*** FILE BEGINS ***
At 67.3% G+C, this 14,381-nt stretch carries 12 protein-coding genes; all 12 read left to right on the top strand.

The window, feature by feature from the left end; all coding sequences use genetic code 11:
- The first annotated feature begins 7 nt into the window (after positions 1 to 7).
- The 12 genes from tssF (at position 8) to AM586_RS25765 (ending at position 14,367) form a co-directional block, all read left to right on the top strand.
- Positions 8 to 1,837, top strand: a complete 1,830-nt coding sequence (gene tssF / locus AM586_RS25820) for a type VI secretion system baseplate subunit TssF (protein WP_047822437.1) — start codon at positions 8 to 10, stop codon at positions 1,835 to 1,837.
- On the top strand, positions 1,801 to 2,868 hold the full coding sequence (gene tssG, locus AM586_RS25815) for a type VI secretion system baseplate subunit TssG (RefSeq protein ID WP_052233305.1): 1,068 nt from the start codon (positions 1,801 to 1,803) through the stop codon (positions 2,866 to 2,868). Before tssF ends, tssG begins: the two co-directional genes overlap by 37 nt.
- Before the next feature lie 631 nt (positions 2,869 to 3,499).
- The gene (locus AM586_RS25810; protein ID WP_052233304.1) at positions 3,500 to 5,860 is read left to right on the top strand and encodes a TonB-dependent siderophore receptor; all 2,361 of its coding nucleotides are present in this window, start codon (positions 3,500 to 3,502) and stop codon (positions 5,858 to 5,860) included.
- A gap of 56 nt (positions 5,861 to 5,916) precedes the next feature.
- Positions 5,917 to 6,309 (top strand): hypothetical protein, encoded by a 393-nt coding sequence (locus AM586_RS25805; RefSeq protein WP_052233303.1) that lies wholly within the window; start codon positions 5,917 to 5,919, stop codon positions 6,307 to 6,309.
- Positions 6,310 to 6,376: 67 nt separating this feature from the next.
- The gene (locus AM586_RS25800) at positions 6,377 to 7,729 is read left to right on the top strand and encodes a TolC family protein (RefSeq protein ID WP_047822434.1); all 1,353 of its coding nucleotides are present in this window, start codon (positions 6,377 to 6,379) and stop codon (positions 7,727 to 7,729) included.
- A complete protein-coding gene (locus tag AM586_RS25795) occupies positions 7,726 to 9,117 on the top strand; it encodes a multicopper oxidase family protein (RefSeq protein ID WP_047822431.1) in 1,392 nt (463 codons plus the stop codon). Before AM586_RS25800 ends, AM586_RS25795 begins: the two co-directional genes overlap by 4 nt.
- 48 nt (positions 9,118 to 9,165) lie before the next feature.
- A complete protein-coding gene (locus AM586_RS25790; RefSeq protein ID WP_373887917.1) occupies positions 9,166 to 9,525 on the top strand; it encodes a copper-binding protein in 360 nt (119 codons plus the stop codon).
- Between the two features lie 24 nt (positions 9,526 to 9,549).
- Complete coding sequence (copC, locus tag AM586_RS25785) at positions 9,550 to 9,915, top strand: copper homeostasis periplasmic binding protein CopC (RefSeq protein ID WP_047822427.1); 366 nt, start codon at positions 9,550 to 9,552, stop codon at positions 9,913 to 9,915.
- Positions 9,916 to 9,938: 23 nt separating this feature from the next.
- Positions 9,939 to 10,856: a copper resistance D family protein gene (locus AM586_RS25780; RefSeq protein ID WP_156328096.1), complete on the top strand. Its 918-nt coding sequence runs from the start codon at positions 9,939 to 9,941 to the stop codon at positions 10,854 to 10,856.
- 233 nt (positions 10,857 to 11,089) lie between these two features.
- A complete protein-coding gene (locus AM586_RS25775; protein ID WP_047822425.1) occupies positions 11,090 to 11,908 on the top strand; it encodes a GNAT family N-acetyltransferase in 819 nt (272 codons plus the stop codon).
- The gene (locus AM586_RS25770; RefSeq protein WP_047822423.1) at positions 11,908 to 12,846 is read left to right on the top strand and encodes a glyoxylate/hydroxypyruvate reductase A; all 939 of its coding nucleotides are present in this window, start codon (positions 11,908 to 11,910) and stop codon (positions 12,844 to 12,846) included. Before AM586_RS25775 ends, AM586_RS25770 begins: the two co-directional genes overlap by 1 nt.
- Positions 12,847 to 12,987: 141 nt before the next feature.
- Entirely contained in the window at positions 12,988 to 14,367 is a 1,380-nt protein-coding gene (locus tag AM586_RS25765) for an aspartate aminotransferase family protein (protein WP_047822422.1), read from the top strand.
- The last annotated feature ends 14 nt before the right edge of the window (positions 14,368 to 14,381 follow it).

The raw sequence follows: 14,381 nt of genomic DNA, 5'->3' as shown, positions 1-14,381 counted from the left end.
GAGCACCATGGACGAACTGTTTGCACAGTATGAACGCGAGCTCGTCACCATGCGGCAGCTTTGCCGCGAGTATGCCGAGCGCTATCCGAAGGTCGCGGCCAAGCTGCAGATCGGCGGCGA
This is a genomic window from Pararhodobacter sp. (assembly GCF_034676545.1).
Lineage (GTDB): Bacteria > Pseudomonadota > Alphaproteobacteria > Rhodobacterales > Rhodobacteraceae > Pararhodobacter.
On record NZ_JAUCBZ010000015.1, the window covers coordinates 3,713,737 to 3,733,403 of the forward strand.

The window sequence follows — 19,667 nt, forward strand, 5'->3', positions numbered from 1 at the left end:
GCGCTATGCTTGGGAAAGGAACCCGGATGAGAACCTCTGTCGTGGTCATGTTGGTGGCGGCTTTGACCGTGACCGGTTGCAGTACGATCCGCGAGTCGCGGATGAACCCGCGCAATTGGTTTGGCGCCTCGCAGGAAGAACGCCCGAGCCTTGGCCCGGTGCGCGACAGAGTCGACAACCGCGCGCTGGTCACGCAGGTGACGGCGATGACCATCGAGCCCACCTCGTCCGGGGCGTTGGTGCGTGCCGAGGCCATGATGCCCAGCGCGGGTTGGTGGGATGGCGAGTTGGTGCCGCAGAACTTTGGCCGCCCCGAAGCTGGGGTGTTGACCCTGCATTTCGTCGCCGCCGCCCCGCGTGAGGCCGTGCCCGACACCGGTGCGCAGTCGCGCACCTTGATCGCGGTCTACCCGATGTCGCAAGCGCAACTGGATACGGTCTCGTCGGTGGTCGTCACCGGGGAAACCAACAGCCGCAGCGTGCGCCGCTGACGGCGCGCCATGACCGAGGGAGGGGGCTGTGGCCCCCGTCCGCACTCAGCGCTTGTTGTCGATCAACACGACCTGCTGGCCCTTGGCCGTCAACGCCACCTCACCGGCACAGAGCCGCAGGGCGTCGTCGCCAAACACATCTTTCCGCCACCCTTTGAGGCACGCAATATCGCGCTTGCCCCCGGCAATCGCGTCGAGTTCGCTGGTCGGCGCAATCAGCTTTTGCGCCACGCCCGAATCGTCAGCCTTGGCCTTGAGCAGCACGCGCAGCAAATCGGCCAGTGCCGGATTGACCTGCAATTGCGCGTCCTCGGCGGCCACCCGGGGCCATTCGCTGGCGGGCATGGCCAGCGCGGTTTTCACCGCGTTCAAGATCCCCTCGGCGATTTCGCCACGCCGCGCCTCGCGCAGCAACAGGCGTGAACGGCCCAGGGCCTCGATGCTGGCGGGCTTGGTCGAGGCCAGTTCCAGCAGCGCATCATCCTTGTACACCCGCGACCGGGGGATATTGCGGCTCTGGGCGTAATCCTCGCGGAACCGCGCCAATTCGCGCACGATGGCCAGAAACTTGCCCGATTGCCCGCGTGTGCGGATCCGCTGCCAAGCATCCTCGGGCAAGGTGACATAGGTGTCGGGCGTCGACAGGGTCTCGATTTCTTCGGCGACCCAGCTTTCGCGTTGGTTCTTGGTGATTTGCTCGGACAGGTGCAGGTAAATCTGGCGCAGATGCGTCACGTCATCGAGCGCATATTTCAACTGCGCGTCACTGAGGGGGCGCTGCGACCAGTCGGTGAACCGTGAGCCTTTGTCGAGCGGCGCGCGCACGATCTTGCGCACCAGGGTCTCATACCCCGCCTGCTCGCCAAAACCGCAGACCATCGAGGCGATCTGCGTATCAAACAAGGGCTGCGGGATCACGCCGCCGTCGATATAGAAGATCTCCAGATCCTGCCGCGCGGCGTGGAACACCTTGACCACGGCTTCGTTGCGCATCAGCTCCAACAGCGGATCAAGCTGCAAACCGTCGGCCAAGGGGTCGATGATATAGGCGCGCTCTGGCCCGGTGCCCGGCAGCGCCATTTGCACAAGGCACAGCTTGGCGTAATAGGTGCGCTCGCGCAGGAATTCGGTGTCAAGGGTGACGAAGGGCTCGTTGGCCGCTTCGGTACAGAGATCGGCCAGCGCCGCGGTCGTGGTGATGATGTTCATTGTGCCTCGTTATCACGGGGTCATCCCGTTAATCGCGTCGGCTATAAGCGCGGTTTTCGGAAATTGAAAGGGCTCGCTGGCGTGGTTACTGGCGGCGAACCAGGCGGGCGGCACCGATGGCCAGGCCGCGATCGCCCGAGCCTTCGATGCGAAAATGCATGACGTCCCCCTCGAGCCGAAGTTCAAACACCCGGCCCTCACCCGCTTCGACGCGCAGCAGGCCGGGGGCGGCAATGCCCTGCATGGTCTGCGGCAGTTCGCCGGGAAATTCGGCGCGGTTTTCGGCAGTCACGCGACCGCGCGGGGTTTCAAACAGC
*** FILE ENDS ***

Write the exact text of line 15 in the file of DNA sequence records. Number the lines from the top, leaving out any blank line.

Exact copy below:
- A complete protein-coding gene (locus AM586_RS25790; RefSeq protein ID WP_373887917.1) occupies positions 9,166 to 9,525 on the top strand; it encodes a copper-binding protein in 360 nt (119 codons plus the stop codon).